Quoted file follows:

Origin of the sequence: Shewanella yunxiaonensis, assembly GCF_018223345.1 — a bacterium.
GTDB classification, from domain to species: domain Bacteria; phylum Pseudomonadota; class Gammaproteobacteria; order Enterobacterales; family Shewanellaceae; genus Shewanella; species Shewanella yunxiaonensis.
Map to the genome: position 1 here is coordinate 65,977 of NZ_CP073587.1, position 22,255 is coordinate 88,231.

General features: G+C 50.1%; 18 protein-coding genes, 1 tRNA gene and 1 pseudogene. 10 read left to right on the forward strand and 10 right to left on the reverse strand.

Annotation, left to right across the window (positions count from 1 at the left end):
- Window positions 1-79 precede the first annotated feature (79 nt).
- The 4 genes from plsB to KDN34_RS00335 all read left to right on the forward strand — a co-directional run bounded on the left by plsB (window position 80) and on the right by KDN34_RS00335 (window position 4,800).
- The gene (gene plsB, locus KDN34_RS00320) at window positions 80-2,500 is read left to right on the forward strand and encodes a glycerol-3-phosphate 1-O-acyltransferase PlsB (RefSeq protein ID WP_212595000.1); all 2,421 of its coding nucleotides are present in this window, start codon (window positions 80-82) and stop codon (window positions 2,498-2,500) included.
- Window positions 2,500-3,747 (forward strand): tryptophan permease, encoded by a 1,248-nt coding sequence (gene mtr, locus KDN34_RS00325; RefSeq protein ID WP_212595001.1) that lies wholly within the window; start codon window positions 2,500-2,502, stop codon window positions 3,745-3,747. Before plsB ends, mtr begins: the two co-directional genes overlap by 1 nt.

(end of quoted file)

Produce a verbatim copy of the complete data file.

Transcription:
Origin of the sequence: Shewanella yunxiaonensis, assembly GCF_018223345.1 — a bacterium.
GTDB classification, from domain to species: domain Bacteria; phylum Pseudomonadota; class Gammaproteobacteria; order Enterobacterales; family Shewanellaceae; genus Shewanella; species Shewanella yunxiaonensis.
Map to the genome: position 1 here is coordinate 65,977 of NZ_CP073587.1, position 22,255 is coordinate 88,231.

General features: G+C 50.1%; 18 protein-coding genes, 1 tRNA gene and 1 pseudogene. 10 read left to right on the forward strand and 10 right to left on the reverse strand.

Annotation, left to right across the window (positions count from 1 at the left end):
- Window positions 1-79 precede the first annotated feature (79 nt).
- The 4 genes from plsB to KDN34_RS00335 all read left to right on the forward strand — a co-directional run bounded on the left by plsB (window position 80) and on the right by KDN34_RS00335 (window position 4,800).
- The gene (gene plsB, locus KDN34_RS00320) at window positions 80-2,500 is read left to right on the forward strand and encodes a glycerol-3-phosphate 1-O-acyltransferase PlsB (RefSeq protein ID WP_212595000.1); all 2,421 of its coding nucleotides are present in this window, start codon (window positions 80-82) and stop codon (window positions 2,498-2,500) included.
- Window positions 2,500-3,747 (forward strand): tryptophan permease, encoded by a 1,248-nt coding sequence (gene mtr, locus KDN34_RS00325; RefSeq protein ID WP_212595001.1) that lies wholly within the window; start codon window positions 2,500-2,502, stop codon window positions 3,745-3,747. Before plsB ends, mtr begins: the two co-directional genes overlap by 1 nt.